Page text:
Books

What I Read…

Woot woot! It’s book day!! April is the final month for Erin’s 8.0 Book Challenge, too.

I’m linking up with my favorite book gurus (Steph & Jana) for Show Us Your Books!

And Every Morning the Way Home Gets Longer and Longer by Fredrik Backman
★★★★★/5
In his old age, a grandpa looks back with fondness and regret over his relationships with his son and grandson. 
This entire story destroyed me. I read it in on sitting one a quiet Saturday afternoon. Thank goodness K wasn’t home because I bawled like a baby for the last half. I think that if you’ve ever seen someone close to you slowly (or quickly) age and fade from the person they used to be, this book will move you. This was my first Backman book and I enjoyed his writing and storytelling. I’m definitely going to check out some of his more popular books next.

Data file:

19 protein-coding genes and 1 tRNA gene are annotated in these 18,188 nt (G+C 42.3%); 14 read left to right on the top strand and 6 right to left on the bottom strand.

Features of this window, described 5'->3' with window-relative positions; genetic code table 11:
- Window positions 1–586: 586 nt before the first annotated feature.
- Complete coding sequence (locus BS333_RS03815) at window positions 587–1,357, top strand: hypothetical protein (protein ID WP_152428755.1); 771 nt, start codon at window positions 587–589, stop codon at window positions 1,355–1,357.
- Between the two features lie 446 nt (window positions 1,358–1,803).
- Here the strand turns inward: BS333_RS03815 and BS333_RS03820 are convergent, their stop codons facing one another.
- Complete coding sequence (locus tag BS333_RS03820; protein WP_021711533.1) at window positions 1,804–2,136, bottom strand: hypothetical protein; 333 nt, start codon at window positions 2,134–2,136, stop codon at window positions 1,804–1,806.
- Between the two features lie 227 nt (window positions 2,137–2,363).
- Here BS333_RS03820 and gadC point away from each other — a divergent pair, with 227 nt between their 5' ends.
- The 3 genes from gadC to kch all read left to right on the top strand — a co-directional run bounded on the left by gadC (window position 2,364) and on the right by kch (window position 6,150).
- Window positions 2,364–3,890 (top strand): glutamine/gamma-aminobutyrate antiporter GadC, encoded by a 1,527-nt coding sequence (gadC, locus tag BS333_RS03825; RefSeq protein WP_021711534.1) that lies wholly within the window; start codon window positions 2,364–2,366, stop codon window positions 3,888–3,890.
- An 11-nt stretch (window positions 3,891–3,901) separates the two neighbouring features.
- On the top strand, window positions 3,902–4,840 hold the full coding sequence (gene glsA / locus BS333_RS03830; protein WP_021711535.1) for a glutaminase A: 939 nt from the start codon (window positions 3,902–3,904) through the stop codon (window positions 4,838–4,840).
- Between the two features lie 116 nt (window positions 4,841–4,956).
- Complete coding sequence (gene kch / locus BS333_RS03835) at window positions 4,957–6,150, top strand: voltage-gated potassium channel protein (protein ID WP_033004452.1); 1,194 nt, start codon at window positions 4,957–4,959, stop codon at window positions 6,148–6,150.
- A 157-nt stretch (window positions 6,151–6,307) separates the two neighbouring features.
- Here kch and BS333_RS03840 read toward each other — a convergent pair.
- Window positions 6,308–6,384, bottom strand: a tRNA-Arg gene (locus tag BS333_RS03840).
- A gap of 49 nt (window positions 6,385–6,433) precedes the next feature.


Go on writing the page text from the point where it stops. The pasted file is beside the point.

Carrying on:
Should you read it? Yes. But brace yourself.

The Hangman’s Daughter by Oliver Pötzsch
★★★/5 
In 1659 Bavaria ostracized hangman Jakob Kuisl is tasked with torturing a friend accused of witchcraft and murder… unless he can prove her innocence. With help from his daughter and her suitor, the town’s physician’s son, can Jakob stop the madness before it escalates? 
This was a long book that felt even longer. (I really rate it 2.5 starts but I round up.) I half wonder if the translation made it drag on so terribly…? Sometimes the plot was repeated, similar to a TV show recaping what had happened before the commercial break. I’m not sure… something just made it feel slow and labored. The story itself was great! I loved the setting and the mystery and murders sent chills down my spine. Don’t even get me started on the devil character. ~eek~ I think the title and cover look a little playful, but be warned there are some torture details and most of the murder victims are orphan kids. Definitely not a light and fluffy tale. I know there are four or five more books in this series but I don’t think I’ll be reading on.
Should you read it? No. You can skip this one.